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Secure Transactions News

Google starts its wallet

Thursday 2 June 2011


Stephanie Tilenius, Google VP of Commerce and Payments said “we’re making a big bet on it as a company. There is a lot of potential there”. She added "2011 and beyond will be the age of 'molo' - mobile local commerce".

Google Wallet is currently in a field test and will be available to consumers this summer. Google, Citi, MasterCard, First Data and Sprint introduced Google Wallet and invited additional issuing banks, payment networks, mobile carriers, handset manufacturers, point of sale systems companies and merchants to join the initiative. Google’s intention is that Google Wallet will be an open mobile wallet holding all the cards and coupons you keep in your leather wallet today.

“E-commerce is still only 8% of total retail,” added Stephanie Tilenius. “This means 92% happens in the physical world. With smartphones, geo-location and NFC technology, we're about to embark on a new era of commerce, where we bring online and offline together.”

At commercial launch, Google Wallet will support payments with two payment solutions: a PayPass eligible Citi MasterCard and a virtual Google Prepaid card. Most people who already have a PayPass eligible Citi MasterCard can simply add it to Google Wallet over the air, using First Data's trusted service manager (TSM) service. Or, they can fund the Google Prepaid card with any payment card.

Google Wallet uses Near Field Communication (NFC) to make secure payments fast and convenient by simply tapping the phone on any PayPass-enabled terminal at checkout. Google Wallet will require an app-specific PIN and in the first release, all payment card credentials will be encrypted and stored on the Secure Element, which is separate from the Android device memory and is only accessible by authorized programs.

Google Wallet is built to work with the MasterCard PayPass network—a merchant point of sale service that enables consumers to tap to pay. As a result, Google Wallet will immediately be accepted at more than 124,000 PayPass-enabled merchants in the USA, and more than 311,000 globally.

Google is also working with point of sale systems companies and top retail brands to create a new SingleTap shopping experience. Consumers will be able to pay for an item using a credit card or gift card, redeem promotions and earn loyalty points—all with a single tap of their Google Wallet. Google is working with VeriFone, Hypercom, Ingenico, ViVOtech and others to develop these new point of sale systems. According to sources, Google considers subsidizing terminals for points of sales.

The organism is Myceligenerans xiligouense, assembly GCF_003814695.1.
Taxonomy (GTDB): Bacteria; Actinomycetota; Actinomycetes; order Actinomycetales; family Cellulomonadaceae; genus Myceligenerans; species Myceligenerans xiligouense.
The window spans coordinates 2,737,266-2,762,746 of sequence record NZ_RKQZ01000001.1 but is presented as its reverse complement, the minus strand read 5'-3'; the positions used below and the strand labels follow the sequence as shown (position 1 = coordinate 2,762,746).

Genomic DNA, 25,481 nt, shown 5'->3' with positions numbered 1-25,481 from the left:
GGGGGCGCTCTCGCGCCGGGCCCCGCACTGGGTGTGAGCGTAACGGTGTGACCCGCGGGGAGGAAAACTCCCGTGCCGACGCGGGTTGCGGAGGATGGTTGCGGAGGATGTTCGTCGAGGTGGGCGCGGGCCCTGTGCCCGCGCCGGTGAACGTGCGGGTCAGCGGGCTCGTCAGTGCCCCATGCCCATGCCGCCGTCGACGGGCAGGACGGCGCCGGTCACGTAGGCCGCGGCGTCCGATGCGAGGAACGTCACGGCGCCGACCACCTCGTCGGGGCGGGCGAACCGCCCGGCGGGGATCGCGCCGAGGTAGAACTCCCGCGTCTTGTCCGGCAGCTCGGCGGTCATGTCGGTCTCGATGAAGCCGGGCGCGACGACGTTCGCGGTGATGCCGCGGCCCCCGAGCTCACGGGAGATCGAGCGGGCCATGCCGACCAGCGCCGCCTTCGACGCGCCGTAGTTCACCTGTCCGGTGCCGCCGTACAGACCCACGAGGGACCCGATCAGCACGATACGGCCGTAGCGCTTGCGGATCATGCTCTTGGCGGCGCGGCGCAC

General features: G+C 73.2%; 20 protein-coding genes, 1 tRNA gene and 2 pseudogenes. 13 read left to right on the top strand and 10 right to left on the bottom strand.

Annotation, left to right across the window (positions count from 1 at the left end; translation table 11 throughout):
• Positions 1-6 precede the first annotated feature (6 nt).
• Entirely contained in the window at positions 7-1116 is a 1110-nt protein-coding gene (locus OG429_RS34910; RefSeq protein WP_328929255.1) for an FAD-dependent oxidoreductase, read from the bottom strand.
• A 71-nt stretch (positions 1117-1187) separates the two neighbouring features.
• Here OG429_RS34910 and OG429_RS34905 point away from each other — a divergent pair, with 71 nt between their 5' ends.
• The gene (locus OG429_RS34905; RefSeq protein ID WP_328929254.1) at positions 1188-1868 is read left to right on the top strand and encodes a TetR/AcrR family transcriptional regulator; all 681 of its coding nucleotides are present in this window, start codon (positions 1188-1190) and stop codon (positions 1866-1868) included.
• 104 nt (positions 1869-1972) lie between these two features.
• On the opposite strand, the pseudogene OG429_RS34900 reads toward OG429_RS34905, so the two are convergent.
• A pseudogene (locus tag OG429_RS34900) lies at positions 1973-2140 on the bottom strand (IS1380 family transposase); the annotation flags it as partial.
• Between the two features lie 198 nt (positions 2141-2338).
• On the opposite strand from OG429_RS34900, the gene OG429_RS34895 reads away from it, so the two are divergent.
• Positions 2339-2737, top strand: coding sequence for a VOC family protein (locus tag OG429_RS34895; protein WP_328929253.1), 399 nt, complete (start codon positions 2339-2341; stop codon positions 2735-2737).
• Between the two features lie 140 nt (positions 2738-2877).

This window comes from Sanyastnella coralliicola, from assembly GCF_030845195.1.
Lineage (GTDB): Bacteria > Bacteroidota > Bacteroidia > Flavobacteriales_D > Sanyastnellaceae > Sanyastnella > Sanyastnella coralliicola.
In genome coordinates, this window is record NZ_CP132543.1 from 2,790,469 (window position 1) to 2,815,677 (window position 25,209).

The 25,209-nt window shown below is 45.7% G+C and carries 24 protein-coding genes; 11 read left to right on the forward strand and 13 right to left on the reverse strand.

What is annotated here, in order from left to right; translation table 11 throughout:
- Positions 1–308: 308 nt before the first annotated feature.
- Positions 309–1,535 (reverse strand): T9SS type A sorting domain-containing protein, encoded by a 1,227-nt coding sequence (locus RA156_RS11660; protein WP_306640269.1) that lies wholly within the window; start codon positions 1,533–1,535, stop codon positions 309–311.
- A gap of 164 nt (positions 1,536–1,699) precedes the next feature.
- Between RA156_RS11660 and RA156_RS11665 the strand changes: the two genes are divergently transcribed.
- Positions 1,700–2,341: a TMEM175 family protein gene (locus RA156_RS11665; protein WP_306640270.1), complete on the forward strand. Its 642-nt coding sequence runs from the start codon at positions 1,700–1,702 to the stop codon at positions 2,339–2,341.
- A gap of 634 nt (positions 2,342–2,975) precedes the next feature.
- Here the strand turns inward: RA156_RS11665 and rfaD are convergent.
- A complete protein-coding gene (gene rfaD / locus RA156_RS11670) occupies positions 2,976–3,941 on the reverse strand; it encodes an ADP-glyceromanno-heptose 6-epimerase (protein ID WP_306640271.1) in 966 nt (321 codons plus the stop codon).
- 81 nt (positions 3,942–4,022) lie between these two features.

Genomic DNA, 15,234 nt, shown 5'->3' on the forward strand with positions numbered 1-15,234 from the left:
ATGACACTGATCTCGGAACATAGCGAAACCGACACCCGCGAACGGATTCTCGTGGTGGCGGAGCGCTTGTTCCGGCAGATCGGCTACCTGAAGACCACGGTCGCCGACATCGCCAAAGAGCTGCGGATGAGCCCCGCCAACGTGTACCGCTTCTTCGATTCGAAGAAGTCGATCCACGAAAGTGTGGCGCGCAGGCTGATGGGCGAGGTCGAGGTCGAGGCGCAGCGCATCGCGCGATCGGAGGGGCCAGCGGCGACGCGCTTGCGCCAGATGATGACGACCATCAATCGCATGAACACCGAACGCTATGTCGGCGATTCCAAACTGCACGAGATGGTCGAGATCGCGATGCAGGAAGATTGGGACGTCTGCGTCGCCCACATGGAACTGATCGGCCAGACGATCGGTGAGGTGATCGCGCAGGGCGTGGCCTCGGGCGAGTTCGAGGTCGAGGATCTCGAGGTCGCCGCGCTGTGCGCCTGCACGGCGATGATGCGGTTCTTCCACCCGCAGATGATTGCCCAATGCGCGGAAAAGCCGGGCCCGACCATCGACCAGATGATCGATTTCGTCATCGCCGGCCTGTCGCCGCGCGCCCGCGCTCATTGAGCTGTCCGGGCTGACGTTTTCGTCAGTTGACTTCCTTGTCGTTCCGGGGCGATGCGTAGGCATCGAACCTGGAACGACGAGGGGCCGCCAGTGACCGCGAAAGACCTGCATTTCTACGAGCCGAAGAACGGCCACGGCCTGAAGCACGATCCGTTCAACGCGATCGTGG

Retailers participating in the new SingleTap experience include: American Eagle Outfitters, Bloomingdale's, Champs Sports, The Container Store, Duane Reade, Einstein Bros. Bagels, Foot Locker, Guess, Jamba Juice, Macy's, Noah's Bagels, Peet's Coffee & Tea, RadioShack, Subway, Toys"R"Us and Walgreens.

Starting now, the first Google Wallet field tests are focused in New York and San Francisco, where many retailers, Coca-Cola vending machines and even taxis are PayPass-enabled, including major outlets such as CVS, Jack in the Box, Sports Authority and Sunoco. First Data is actively recruiting thousands of new merchants in these areas and will soon expand those efforts to deploy more contactless merchant terminals across the country.

Google has also been testing a variety of consumer deals that can range from a 20%  discount on a new pair of boots discovered on a Google search advertisement; to a US$ 5 (EUR 3.50) off check-in offer received upon entering a store; to a "deal of the day" offering a US$ 20 (EUR 13.90) lunch for US$ 10 (EUR 6.95) at a local restaurant. Whenever you buy or save an offer, you will be able to automatically sync it to Google Wallet.

The first release of Google Wallet is expected to be released on the Nexus S 4G on the Sprint network. Sprint is estimated to have around 11% marketshare in the US. Additional devices with NFC capabilities will follow. For non-NFC phones, Google is offering an NFC sticker that can be connected to a credit card and communicate with the virtual wallet app through the cloud. Google mentioned that Google Wallet would not function if a phone's battery is dead.

In the Nexus S, the Secure Element, delivered by NXP, is on a chip embedded in the mobile phone during manufacturing. Google does not state a definitive position on where the Secure Element is to be. Other options exist, for instance, Isis, as an emanation of mobile operators considers the only right location for the Secure Element is within the SIM card. Another alternative, is to have the Secure Element in the form of a SD card, as Tyfone or a few others are doing. Most analysts anticipate the upcoming RIM Blackberry will have a Secure Element built on the mother board at manufacturing stage. Apple has yet to announce anything about NFC. Sprint, which partners with Google for Google wallet, is the only major operator in the US not to take part in Isis.